In his letter for the feast of Saint Clare (11th August) our Minister General, Michael Perry OFM, writes of the Lord’s presence in our struggles and lonliness during this time of pandemic.
Because of Covid-19, a certain community of Poor Clares was forced to adopt maximum isolation measures. Each sister had to stay in her cell to assist recovery and to avoid infection, making it impossible to gather in the choir and refectory. So painful and so distressing! These sisters told me how consoling it was for them to follow the liturgies presided over by Pope Francis on little radios, listening to his homilies which became the basis of a form of life reduced to its essentials. “A time is coming […] when you will be scattered, each to your own home. You will leave me all alone. Yet I am not alone, for my Father is with me”.
Yes, the Lord does not save us from history but within history, he does not save us from Covid-19, but within Covid-19, he does not save us from loneliness, but within loneliness, he does not save us from fear, but within our fears.
And hasn’t fear become our daily lot and our companion since the beginning of this pandemic? Fear of the other from whom we must protect ourselves, fear of the wolf that has entered the sheepfold, fear of the evil at work inside us, fear of transmitting death to the other, fear that becomes panic when the virus does its deadly work on our loved ones, and when our own symptoms suddenly give alarming signals. How we tremble before the death of the Poor Crucified One who, asphyxiated, placed his spirit in the hands of the Father!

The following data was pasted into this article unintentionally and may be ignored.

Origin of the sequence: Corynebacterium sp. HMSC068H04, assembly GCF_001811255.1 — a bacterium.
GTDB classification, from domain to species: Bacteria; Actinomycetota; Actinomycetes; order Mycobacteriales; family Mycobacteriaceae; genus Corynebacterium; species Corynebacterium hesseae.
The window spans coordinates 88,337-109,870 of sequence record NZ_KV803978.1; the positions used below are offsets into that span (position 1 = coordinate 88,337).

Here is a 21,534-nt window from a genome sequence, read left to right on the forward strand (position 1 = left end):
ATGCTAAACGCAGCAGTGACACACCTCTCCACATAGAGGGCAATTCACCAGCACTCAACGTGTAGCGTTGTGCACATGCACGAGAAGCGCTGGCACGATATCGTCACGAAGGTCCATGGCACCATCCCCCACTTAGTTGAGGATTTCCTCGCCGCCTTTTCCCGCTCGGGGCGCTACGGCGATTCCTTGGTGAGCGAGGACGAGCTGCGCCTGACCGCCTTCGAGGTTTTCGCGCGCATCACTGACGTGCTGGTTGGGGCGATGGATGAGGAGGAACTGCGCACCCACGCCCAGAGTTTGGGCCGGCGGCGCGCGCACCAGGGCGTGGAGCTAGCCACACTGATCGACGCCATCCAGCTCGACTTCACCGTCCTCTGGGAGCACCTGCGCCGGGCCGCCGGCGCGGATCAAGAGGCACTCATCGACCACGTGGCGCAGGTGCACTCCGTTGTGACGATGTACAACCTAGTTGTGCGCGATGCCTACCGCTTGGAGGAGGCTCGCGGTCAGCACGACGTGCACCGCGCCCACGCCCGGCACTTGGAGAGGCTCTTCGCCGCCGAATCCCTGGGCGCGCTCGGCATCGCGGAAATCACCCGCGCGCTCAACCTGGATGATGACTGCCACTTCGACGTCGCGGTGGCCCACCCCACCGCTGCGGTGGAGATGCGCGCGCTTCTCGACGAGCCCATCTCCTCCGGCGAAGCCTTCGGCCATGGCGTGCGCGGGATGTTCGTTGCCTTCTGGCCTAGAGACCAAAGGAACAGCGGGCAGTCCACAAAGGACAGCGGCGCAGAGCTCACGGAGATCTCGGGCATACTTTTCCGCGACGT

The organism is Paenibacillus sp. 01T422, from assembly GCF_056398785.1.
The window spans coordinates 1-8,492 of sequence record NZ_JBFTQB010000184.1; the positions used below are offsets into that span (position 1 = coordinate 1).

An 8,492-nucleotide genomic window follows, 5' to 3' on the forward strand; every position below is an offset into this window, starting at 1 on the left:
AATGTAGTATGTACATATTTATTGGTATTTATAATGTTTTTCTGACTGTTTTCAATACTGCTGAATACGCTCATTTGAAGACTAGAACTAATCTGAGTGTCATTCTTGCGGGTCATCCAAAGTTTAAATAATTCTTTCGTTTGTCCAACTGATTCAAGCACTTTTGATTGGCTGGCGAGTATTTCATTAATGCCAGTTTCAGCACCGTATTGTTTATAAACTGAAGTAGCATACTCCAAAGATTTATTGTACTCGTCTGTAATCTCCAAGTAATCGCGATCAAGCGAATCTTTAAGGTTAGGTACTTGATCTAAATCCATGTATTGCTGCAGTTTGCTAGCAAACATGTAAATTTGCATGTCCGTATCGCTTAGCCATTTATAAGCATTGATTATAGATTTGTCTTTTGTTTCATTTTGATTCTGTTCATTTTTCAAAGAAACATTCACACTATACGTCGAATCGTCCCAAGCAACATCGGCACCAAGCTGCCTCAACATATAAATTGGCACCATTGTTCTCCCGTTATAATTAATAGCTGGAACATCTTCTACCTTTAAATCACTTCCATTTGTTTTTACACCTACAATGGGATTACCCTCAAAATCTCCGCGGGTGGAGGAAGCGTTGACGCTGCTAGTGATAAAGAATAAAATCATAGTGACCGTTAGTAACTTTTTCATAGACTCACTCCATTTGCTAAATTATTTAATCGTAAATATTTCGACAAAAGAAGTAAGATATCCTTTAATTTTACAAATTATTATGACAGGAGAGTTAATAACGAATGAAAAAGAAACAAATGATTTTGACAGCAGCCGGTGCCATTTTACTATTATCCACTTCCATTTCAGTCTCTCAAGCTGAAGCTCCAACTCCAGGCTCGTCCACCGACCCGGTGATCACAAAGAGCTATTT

If the coronavirus shakes us so much, it is because it touches the vital breath within us and destroys it… Fear also of the separation and abandonment that some of you experienced when you had to entrust your sister to hospital care, when you saw her leave without being able to be with her at the moment of the great passing….
With our Mother St. Clare, keep your gaze fixed on the Poor Crucified One, listen to him cry out: “All you who pass by the way, look and see if there is any suffering like my suffering”. Let us respond with one voice, with one spirit to the one who cries and weeps: “Remembering this over and over leaves my soul sinking within me”. May the compassion that you can show from a mother’s heart become a fragrant perfume that can console so many afflicted and sick people, supporting health personnel who are so generous and devoted, encouraging families, and inflaming the hearts of the young people whom the Lord is calling to follow him.
Compassion means to suffer with. This little virus has taught us that we are all in the same boat; it indiscriminately attacks rich and poor, powerful and small, just and sinful. In solidarity with suffering humanity, help us to persevere in prayer to hope against all hope: “Our help is in the Name of the Lord!”. This solidarity transforms the limits of human boundaries to include every human person, every living being, enabling us to embrace our true identity as interconnected beings living in a common home. This awareness helps us to assume the role God has given us as promoters of dignity and protectors of the human community and the environment, Laudato Si’.